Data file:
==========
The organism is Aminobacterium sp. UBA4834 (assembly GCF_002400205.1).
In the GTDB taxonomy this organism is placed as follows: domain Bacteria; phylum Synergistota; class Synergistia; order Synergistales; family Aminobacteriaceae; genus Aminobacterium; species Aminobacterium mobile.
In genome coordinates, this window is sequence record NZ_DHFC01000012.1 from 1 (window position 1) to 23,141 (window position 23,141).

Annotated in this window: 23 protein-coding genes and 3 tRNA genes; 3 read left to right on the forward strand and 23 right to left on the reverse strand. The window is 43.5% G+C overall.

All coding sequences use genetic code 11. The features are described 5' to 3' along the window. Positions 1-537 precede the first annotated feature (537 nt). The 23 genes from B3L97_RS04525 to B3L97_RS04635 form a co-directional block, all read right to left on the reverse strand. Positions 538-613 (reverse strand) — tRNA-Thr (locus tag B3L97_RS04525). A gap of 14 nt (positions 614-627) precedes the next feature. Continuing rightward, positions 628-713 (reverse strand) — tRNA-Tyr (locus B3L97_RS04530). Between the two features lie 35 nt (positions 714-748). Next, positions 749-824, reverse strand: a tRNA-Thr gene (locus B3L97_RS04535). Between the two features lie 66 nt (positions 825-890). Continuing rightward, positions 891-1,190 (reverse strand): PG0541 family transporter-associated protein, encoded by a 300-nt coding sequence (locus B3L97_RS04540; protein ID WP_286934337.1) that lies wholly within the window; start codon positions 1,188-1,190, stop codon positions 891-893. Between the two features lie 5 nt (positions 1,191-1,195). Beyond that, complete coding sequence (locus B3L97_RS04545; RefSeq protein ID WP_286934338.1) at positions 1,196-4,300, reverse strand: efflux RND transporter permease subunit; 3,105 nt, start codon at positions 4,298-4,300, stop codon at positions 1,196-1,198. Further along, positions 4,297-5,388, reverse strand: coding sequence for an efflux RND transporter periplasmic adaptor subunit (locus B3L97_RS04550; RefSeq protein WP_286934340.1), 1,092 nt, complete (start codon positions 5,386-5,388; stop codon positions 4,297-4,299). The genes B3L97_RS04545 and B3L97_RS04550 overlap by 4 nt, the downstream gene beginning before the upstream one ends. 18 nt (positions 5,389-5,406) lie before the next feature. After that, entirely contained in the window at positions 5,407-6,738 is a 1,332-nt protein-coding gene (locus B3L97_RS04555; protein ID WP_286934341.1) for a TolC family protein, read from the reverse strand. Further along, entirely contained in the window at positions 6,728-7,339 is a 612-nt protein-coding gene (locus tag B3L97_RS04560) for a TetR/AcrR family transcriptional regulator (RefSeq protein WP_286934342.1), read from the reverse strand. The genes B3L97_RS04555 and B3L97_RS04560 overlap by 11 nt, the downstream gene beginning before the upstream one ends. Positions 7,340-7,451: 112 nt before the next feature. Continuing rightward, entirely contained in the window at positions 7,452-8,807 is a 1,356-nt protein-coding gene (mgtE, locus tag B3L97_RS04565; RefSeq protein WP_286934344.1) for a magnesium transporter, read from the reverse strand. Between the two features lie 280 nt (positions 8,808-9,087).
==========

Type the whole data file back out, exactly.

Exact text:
The organism is Aminobacterium sp. UBA4834 (assembly GCF_002400205.1).
In the GTDB taxonomy this organism is placed as follows: domain Bacteria; phylum Synergistota; class Synergistia; order Synergistales; family Aminobacteriaceae; genus Aminobacterium; species Aminobacterium mobile.
In genome coordinates, this window is sequence record NZ_DHFC01000012.1 from 1 (window position 1) to 23,141 (window position 23,141).

Annotated in this window: 23 protein-coding genes and 3 tRNA genes; 3 read left to right on the forward strand and 23 right to left on the reverse strand. The window is 43.5% G+C overall.

All coding sequences use genetic code 11. The features are described 5' to 3' along the window. Positions 1-537 precede the first annotated feature (537 nt). The 23 genes from B3L97_RS04525 to B3L97_RS04635 form a co-directional block, all read right to left on the reverse strand. Positions 538-613 (reverse strand) — tRNA-Thr (locus tag B3L97_RS04525). A gap of 14 nt (positions 614-627) precedes the next feature. Continuing rightward, positions 628-713 (reverse strand) — tRNA-Tyr (locus B3L97_RS04530). Between the two features lie 35 nt (positions 714-748). Next, positions 749-824, reverse strand: a tRNA-Thr gene (locus B3L97_RS04535). Between the two features lie 66 nt (positions 825-890). Continuing rightward, positions 891-1,190 (reverse strand): PG0541 family transporter-associated protein, encoded by a 300-nt coding sequence (locus B3L97_RS04540; protein ID WP_286934337.1) that lies wholly within the window; start codon positions 1,188-1,190, stop codon positions 891-893. Between the two features lie 5 nt (positions 1,191-1,195). Beyond that, complete coding sequence (locus B3L97_RS04545; RefSeq protein ID WP_286934338.1) at positions 1,196-4,300, reverse strand: efflux RND transporter permease subunit; 3,105 nt, start codon at positions 4,298-4,300, stop codon at positions 1,196-1,198. Further along, positions 4,297-5,388, reverse strand: coding sequence for an efflux RND transporter periplasmic adaptor subunit (locus B3L97_RS04550; RefSeq protein WP_286934340.1), 1,092 nt, complete (start codon positions 5,386-5,388; stop codon positions 4,297-4,299). The genes B3L97_RS04545 and B3L97_RS04550 overlap by 4 nt, the downstream gene beginning before the upstream one ends. 18 nt (positions 5,389-5,406) lie before the next feature. After that, entirely contained in the window at positions 5,407-6,738 is a 1,332-nt protein-coding gene (locus B3L97_RS04555; protein ID WP_286934341.1) for a TolC family protein, read from the reverse strand. Further along, entirely contained in the window at positions 6,728-7,339 is a 612-nt protein-coding gene (locus tag B3L97_RS04560) for a TetR/AcrR family transcriptional regulator (RefSeq protein WP_286934342.1), read from the reverse strand. The genes B3L97_RS04555 and B3L97_RS04560 overlap by 11 nt, the downstream gene beginning before the upstream one ends. Positions 7,340-7,451: 112 nt before the next feature. Continuing rightward, entirely contained in the window at positions 7,452-8,807 is a 1,356-nt protein-coding gene (mgtE, locus tag B3L97_RS04565; RefSeq protein WP_286934344.1) for a magnesium transporter, read from the reverse strand. Between the two features lie 280 nt (positions 8,808-9,087).